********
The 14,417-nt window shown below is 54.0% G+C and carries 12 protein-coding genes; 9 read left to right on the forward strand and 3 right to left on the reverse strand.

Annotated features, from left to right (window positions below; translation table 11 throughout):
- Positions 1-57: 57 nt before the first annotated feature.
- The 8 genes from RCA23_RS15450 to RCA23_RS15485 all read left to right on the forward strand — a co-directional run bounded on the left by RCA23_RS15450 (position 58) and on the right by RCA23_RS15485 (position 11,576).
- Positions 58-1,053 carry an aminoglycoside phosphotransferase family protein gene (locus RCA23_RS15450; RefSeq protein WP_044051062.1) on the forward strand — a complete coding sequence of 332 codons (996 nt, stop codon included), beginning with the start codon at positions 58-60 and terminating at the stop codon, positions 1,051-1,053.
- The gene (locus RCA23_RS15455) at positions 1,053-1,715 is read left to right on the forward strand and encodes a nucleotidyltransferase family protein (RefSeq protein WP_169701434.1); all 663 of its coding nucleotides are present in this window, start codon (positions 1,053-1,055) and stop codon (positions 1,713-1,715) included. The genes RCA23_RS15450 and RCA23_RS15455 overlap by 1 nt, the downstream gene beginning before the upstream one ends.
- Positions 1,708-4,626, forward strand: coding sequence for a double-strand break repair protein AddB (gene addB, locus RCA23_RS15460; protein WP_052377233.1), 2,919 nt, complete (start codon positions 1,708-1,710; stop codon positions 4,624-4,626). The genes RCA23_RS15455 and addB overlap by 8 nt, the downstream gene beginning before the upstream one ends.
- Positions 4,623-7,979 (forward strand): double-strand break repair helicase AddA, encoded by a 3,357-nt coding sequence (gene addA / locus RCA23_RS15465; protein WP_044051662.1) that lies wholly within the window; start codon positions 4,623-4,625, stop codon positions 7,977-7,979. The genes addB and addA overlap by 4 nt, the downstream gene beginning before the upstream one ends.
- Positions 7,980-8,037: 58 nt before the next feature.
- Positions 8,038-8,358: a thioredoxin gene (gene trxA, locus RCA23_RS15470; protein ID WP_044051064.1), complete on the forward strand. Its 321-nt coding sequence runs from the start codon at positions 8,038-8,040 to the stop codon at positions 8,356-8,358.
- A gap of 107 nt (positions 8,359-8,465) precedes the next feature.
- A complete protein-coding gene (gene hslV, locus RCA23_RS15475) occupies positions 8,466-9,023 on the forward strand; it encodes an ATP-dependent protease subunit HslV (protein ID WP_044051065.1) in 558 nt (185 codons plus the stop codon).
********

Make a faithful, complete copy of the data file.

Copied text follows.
The 14,417-nt window shown below is 54.0% G+C and carries 12 protein-coding genes; 9 read left to right on the forward strand and 3 right to left on the reverse strand.

Annotated features, from left to right (window positions below; translation table 11 throughout):
- Positions 1-57: 57 nt before the first annotated feature.
- The 8 genes from RCA23_RS15450 to RCA23_RS15485 all read left to right on the forward strand — a co-directional run bounded on the left by RCA23_RS15450 (position 58) and on the right by RCA23_RS15485 (position 11,576).
- Positions 58-1,053 carry an aminoglycoside phosphotransferase family protein gene (locus RCA23_RS15450; RefSeq protein WP_044051062.1) on the forward strand — a complete coding sequence of 332 codons (996 nt, stop codon included), beginning with the start codon at positions 58-60 and terminating at the stop codon, positions 1,051-1,053.
- The gene (locus RCA23_RS15455) at positions 1,053-1,715 is read left to right on the forward strand and encodes a nucleotidyltransferase family protein (RefSeq protein WP_169701434.1); all 663 of its coding nucleotides are present in this window, start codon (positions 1,053-1,055) and stop codon (positions 1,713-1,715) included. The genes RCA23_RS15450 and RCA23_RS15455 overlap by 1 nt, the downstream gene beginning before the upstream one ends.
- Positions 1,708-4,626, forward strand: coding sequence for a double-strand break repair protein AddB (gene addB, locus RCA23_RS15460; protein WP_052377233.1), 2,919 nt, complete (start codon positions 1,708-1,710; stop codon positions 4,624-4,626). The genes RCA23_RS15455 and addB overlap by 8 nt, the downstream gene beginning before the upstream one ends.
- Positions 4,623-7,979 (forward strand): double-strand break repair helicase AddA, encoded by a 3,357-nt coding sequence (gene addA / locus RCA23_RS15465; protein WP_044051662.1) that lies wholly within the window; start codon positions 4,623-4,625, stop codon positions 7,977-7,979. The genes addB and addA overlap by 4 nt, the downstream gene beginning before the upstream one ends.
- Positions 7,980-8,037: 58 nt before the next feature.
- Positions 8,038-8,358: a thioredoxin gene (gene trxA, locus RCA23_RS15470; protein ID WP_044051064.1), complete on the forward strand. Its 321-nt coding sequence runs from the start codon at positions 8,038-8,040 to the stop codon at positions 8,356-8,358.
- A gap of 107 nt (positions 8,359-8,465) precedes the next feature.
- A complete protein-coding gene (gene hslV, locus RCA23_RS15475) occupies positions 8,466-9,023 on the forward strand; it encodes an ATP-dependent protease subunit HslV (protein ID WP_044051065.1) in 558 nt (185 codons plus the stop codon).